— Two senior Justice Department officials — David Margolis and Philip Heymann — are on the “Order of Proof” witness list. In the immediate aftermath of Foster’s death, Margolis and Heymann received White House Counsel Bernard Nussbaum’s consent to search Foster’s office. Then Nussbaum “reneged.”
— Heymann — the Deputy Attorney General of the United States — was “[v]ery upset over the matter” and “[a]sked Bernie what he was trying to hide.” (P. 22)Here are some of the Progressive Review's notes on the Whitewater story:
— Numerous witnesses would testify they saw documents being removed from Foster’s office, including papers that resembled the Rose Law Firm billing records — under subpoena at that time and nowhere to be found.
Clinton is elected governor.
The Clintons and McDougals buy land in the Ozarks for $203,000 with mostly borrowed funds. The Clintons get 50% interest with no cash down. The 203 acre plot, known as Whitewater, is fifty miles from the nearest grocery store. The Washington Post will report later that some purchasers of lots, many of them retirees, "put up houses or cabins, others slept in vans or tents, hoping to be able to live off the land." More than half of the purchasers will lose their plots thanks to the sleazy form of financing used.
Governor Clinton appoints Jim McDougal an economic development advisor.
Hillary Clinton writes Jim McDougal: "If Reagonomics works at all, Whitewater could become the Western Hemisphere's Mecca."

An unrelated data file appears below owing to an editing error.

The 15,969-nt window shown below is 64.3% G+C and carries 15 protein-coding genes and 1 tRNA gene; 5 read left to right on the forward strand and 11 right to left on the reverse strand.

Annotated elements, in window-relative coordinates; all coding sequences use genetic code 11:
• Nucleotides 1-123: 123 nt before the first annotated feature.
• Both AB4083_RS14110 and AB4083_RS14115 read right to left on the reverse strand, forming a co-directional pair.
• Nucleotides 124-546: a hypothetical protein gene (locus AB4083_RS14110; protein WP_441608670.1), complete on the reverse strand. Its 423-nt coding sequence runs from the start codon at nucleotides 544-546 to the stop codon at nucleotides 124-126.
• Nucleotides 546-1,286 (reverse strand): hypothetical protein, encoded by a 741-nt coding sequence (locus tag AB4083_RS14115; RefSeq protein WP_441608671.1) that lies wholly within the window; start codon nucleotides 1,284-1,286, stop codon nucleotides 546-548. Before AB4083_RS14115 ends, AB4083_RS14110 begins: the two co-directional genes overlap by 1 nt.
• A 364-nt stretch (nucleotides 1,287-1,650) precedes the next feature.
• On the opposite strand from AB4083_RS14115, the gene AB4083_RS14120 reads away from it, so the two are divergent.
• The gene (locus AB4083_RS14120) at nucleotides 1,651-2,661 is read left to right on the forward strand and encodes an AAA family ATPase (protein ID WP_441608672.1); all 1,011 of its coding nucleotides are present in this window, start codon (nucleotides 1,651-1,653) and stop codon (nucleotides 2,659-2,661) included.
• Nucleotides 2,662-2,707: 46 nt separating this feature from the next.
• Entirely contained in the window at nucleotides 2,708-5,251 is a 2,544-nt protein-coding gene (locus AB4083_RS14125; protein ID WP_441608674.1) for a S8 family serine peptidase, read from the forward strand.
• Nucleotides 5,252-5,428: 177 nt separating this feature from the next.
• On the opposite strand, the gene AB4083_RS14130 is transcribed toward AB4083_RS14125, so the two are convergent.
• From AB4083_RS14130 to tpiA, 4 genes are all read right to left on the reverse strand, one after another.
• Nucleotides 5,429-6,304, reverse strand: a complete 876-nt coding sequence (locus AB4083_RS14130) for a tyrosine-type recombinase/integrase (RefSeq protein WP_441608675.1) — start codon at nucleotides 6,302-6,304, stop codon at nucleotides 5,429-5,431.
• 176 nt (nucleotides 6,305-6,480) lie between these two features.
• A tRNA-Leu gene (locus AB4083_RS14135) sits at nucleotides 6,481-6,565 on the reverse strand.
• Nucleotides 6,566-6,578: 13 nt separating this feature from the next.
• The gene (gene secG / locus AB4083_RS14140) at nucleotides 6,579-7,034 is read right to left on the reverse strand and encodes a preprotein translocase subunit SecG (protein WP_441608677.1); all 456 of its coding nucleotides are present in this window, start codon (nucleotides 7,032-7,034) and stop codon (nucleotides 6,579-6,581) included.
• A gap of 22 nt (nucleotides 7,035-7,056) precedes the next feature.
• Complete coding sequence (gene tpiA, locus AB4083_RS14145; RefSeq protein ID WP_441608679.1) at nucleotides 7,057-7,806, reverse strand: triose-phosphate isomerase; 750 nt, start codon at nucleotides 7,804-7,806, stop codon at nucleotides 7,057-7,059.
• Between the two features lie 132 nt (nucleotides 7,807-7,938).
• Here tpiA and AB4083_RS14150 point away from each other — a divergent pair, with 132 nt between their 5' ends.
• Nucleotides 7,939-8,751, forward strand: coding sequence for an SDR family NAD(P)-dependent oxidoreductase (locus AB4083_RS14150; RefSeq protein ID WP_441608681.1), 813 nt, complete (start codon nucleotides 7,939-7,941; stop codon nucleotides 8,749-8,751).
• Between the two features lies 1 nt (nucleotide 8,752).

The Federal Home Loan Bank Board issues a negative report on Madison Guaranty, questioning both its lending practices and its financial stability. The Arkansas Securities Department begins to take steps to close it down. Wikpedia: "Starting in 1982 and operated by Jim McDougal-Susan McDougal, Madison Guaranty Savings and Loan failed in the late 1980s. On April 14, 1997, Jim McDougal was convicted of 18 felony counts of fraud conspiracy charges. The counts had to do with bad loans made by Madison S&L. This S&L was partnered with Whitewater Development Corporation, the subject of Whitewater probe and owned, in part, by Bill and Hillary Clinton."
Tens of thousands of dollars in mysterious checks begin moving through Whitewater's account at Madison Guaranty. Investigators will later suspect that McDougal was operating a check-kiting scheme to drain money from the S&L.
According to the McDougals, the Whitewater files are transferred to the Clintons. In the 1992 campaign, the Clintons will say they can not find the records.
After the election Vincent Foster meets with James McDougal and arranges for him to buy the Clintons' remaining shares in Whitewater Development Co. for $1,000.
The Washington Times will report that Whitewater files were removed from Vince Foster's office after his death.
A burglar breaks into the car of White House lawyer Cheryl Mills as she was preparing to testify before a Senate committee on the Whitewater affair. Taken, according to a friend, were her notes on handling Vince Foster's papers after his death.
LD Brown, a former Arkansas state trooper who worked on Clinton's security details, claims he was approached on a bus in England and offered $100,000 and a job to change his Whitewater testimony. A second offer was allegedly made in Little Rock.
Deputy special prosecutor Hickman Ewing reveals that a criminal indictment against Hillary Clinton concerning Whitewater had been prepared but never presented to a grand jury.
This is the sort of issue that waiting in the wings of this campaign.And denial that it is a problem won't change the vote count.